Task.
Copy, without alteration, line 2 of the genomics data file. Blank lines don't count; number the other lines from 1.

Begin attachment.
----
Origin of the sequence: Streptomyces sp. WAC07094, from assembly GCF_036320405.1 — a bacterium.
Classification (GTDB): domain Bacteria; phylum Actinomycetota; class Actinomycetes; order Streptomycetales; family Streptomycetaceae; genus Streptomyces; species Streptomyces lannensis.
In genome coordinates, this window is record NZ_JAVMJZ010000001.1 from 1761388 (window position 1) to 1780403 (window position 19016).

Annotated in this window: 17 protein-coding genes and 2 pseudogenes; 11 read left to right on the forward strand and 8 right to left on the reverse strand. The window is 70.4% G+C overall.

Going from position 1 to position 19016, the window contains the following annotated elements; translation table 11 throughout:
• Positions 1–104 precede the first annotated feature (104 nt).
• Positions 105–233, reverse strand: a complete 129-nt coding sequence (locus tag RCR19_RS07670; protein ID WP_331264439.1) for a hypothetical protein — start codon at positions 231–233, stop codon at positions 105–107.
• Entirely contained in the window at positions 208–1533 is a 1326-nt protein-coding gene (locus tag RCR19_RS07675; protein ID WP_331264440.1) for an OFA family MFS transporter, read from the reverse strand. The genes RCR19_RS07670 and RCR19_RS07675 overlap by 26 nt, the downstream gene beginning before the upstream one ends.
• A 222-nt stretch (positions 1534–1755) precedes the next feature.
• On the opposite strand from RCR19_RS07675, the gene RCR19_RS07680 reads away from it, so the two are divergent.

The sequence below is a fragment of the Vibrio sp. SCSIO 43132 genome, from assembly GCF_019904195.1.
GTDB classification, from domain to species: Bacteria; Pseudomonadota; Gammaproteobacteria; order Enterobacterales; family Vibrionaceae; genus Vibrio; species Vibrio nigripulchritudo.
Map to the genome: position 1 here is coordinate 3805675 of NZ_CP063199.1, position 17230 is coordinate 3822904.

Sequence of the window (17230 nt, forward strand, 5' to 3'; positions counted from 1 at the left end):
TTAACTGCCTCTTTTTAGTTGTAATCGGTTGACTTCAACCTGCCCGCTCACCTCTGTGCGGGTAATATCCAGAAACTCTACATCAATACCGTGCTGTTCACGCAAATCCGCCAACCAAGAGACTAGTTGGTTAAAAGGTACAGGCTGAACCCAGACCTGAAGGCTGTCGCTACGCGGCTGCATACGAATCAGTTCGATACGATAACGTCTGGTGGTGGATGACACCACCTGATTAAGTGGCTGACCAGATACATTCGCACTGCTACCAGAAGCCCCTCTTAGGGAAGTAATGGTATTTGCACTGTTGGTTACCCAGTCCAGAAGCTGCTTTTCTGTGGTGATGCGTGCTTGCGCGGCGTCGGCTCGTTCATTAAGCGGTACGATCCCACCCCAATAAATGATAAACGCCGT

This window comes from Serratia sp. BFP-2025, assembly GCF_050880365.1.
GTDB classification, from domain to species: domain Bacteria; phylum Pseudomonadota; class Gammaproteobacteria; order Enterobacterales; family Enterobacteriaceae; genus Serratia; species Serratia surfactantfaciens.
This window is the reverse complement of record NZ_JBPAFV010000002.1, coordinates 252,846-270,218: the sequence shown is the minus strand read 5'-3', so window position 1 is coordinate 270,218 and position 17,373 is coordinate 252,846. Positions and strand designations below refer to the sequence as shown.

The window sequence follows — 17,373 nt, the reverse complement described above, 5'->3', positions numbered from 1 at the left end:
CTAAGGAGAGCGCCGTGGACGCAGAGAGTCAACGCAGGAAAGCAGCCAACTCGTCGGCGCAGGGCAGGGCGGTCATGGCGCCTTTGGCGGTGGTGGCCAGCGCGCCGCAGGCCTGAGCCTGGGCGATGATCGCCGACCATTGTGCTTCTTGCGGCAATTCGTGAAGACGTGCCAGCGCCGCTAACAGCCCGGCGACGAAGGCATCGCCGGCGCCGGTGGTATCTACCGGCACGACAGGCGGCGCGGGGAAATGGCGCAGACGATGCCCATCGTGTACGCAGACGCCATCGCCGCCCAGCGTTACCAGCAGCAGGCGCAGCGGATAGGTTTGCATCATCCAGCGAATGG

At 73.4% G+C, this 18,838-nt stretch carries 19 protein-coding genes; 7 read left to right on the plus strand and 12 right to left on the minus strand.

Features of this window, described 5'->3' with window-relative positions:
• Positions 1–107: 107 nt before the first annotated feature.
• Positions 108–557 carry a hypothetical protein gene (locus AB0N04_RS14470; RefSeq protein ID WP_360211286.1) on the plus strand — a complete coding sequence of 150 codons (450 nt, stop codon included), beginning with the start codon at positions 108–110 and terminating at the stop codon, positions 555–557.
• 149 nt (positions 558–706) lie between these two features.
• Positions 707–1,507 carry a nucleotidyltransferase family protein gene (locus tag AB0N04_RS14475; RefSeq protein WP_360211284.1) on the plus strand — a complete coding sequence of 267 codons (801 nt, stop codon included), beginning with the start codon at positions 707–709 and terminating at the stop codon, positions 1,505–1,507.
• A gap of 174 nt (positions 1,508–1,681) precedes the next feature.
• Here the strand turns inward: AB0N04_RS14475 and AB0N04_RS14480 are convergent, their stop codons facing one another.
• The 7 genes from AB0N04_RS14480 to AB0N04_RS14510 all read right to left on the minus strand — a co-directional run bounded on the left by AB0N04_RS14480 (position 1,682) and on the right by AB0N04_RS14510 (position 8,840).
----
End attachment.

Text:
Classification (GTDB): domain Bacteria; phylum Actinomycetota; class Actinomycetes; order Streptomycetales; family Streptomycetaceae; genus Streptomyces; species Streptomyces lannensis.